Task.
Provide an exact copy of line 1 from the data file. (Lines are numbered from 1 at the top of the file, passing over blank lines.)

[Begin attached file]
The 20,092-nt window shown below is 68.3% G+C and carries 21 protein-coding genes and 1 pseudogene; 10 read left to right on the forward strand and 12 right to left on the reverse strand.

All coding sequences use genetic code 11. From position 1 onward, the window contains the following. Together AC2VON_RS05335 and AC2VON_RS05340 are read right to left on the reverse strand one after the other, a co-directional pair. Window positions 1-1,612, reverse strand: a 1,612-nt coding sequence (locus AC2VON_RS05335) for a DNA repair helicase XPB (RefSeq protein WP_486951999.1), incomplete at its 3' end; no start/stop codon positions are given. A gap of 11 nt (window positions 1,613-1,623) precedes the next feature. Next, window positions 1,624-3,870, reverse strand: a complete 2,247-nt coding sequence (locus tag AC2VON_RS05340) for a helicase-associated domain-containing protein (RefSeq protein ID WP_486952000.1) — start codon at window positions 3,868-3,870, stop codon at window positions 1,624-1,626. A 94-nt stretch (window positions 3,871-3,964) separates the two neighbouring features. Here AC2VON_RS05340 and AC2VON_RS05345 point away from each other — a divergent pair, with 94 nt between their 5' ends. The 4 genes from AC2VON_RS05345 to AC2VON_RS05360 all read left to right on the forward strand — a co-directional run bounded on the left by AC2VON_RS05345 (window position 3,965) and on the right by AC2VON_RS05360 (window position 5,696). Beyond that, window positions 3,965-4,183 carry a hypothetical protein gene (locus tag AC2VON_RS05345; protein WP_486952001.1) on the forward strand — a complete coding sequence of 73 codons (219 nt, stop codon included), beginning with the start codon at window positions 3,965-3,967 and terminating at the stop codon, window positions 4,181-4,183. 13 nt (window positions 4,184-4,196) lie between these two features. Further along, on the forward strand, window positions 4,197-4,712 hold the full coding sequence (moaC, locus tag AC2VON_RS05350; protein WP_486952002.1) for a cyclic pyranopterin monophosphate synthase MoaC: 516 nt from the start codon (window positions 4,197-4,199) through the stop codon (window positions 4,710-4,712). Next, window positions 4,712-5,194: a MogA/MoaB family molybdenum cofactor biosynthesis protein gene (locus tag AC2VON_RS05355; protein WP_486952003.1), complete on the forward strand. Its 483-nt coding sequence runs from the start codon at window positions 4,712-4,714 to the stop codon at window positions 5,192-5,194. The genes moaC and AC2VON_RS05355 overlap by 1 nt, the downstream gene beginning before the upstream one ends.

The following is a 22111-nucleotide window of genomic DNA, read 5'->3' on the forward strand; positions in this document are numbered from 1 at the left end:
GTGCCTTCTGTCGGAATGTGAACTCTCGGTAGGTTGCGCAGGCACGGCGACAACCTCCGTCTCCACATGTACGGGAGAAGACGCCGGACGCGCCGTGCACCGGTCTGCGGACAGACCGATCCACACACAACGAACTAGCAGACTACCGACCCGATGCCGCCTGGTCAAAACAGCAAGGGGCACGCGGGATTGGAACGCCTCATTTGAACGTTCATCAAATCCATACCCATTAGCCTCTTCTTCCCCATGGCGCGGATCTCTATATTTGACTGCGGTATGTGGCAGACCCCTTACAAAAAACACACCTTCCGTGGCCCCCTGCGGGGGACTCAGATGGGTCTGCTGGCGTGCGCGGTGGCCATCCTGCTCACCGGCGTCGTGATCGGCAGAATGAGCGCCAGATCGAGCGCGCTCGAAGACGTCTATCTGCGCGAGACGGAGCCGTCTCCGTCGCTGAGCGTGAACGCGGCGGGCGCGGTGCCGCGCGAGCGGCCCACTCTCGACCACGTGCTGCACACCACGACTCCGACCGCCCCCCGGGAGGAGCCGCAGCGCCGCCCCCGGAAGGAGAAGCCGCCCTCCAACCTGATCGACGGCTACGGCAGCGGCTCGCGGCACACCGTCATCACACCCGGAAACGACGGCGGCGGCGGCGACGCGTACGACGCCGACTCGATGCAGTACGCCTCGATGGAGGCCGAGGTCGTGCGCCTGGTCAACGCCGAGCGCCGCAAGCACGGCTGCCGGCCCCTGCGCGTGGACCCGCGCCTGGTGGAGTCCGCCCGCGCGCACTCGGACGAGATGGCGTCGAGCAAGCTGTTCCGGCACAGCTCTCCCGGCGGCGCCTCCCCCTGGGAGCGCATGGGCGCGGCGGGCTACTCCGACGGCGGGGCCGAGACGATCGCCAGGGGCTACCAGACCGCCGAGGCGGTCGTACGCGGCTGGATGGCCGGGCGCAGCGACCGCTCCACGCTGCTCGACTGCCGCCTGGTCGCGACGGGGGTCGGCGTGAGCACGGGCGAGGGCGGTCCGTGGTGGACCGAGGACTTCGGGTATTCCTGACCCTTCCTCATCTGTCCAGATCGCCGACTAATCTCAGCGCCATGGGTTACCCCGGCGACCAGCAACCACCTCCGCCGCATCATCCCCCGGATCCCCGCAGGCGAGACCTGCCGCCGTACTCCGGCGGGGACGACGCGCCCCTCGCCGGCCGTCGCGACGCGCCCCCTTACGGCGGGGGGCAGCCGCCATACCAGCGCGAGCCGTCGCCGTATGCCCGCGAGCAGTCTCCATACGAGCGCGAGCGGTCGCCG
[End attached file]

The 20,092-nt window shown below is 68.3% G+C and carries 21 protein-coding genes and 1 pseudogene; 10 read left to right on the forward strand and 12 right to left on the reverse strand.